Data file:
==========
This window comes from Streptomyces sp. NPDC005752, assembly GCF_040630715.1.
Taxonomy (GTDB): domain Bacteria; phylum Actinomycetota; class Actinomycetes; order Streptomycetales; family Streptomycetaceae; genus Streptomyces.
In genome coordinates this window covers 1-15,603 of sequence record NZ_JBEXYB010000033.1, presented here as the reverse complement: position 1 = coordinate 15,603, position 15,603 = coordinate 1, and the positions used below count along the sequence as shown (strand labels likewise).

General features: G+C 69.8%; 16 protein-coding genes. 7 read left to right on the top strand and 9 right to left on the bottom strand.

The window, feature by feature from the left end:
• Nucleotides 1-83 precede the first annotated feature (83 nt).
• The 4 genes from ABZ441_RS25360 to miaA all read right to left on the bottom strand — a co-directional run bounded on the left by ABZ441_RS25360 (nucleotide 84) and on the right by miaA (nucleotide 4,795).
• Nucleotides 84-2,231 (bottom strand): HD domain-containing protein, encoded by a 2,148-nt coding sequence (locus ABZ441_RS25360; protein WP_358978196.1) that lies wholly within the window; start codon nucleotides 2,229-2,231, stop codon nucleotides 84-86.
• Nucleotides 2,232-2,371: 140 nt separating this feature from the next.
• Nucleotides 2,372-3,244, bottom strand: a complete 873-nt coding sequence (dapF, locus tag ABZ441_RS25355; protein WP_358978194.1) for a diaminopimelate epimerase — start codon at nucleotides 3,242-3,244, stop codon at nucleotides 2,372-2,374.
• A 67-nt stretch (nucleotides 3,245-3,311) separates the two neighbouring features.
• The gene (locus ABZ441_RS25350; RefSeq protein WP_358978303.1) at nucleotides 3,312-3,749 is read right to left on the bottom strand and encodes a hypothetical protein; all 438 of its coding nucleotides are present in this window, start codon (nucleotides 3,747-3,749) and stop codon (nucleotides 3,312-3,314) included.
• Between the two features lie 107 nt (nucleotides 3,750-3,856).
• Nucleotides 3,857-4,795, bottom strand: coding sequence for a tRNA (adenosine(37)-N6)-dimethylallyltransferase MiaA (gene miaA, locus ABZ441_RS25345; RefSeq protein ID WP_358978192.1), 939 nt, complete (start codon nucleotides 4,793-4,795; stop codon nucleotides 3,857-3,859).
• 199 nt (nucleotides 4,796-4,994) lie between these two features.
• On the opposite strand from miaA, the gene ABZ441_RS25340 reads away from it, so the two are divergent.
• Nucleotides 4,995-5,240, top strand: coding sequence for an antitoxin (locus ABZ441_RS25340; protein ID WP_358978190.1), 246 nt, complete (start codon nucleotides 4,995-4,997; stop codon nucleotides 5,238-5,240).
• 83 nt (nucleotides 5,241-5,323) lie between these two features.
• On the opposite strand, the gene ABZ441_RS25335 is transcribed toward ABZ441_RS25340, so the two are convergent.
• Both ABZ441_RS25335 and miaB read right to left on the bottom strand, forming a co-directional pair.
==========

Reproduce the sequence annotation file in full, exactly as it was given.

This window comes from Streptomyces sp. NPDC005752, assembly GCF_040630715.1.
Taxonomy (GTDB): domain Bacteria; phylum Actinomycetota; class Actinomycetes; order Streptomycetales; family Streptomycetaceae; genus Streptomyces.
In genome coordinates this window covers 1-15,603 of sequence record NZ_JBEXYB010000033.1, presented here as the reverse complement: position 1 = coordinate 15,603, position 15,603 = coordinate 1, and the positions used below count along the sequence as shown (strand labels likewise).

General features: G+C 69.8%; 16 protein-coding genes. 7 read left to right on the top strand and 9 right to left on the bottom strand.

The window, feature by feature from the left end:
• Nucleotides 1-83 precede the first annotated feature (83 nt).
• The 4 genes from ABZ441_RS25360 to miaA all read right to left on the bottom strand — a co-directional run bounded on the left by ABZ441_RS25360 (nucleotide 84) and on the right by miaA (nucleotide 4,795).
• Nucleotides 84-2,231 (bottom strand): HD domain-containing protein, encoded by a 2,148-nt coding sequence (locus ABZ441_RS25360; protein WP_358978196.1) that lies wholly within the window; start codon nucleotides 2,229-2,231, stop codon nucleotides 84-86.
• Nucleotides 2,232-2,371: 140 nt separating this feature from the next.
• Nucleotides 2,372-3,244, bottom strand: a complete 873-nt coding sequence (dapF, locus tag ABZ441_RS25355; protein WP_358978194.1) for a diaminopimelate epimerase — start codon at nucleotides 3,242-3,244, stop codon at nucleotides 2,372-2,374.
• A 67-nt stretch (nucleotides 3,245-3,311) separates the two neighbouring features.
• The gene (locus ABZ441_RS25350; RefSeq protein WP_358978303.1) at nucleotides 3,312-3,749 is read right to left on the bottom strand and encodes a hypothetical protein; all 438 of its coding nucleotides are present in this window, start codon (nucleotides 3,747-3,749) and stop codon (nucleotides 3,312-3,314) included.
• Between the two features lie 107 nt (nucleotides 3,750-3,856).
• Nucleotides 3,857-4,795, bottom strand: coding sequence for a tRNA (adenosine(37)-N6)-dimethylallyltransferase MiaA (gene miaA, locus ABZ441_RS25345; RefSeq protein ID WP_358978192.1), 939 nt, complete (start codon nucleotides 4,793-4,795; stop codon nucleotides 3,857-3,859).
• 199 nt (nucleotides 4,796-4,994) lie between these two features.
• On the opposite strand from miaA, the gene ABZ441_RS25340 reads away from it, so the two are divergent.
• Nucleotides 4,995-5,240, top strand: coding sequence for an antitoxin (locus ABZ441_RS25340; protein ID WP_358978190.1), 246 nt, complete (start codon nucleotides 4,995-4,997; stop codon nucleotides 5,238-5,240).
• 83 nt (nucleotides 5,241-5,323) lie between these two features.
• On the opposite strand, the gene ABZ441_RS25335 is transcribed toward ABZ441_RS25340, so the two are convergent.
• Both ABZ441_RS25335 and miaB read right to left on the bottom strand, forming a co-directional pair.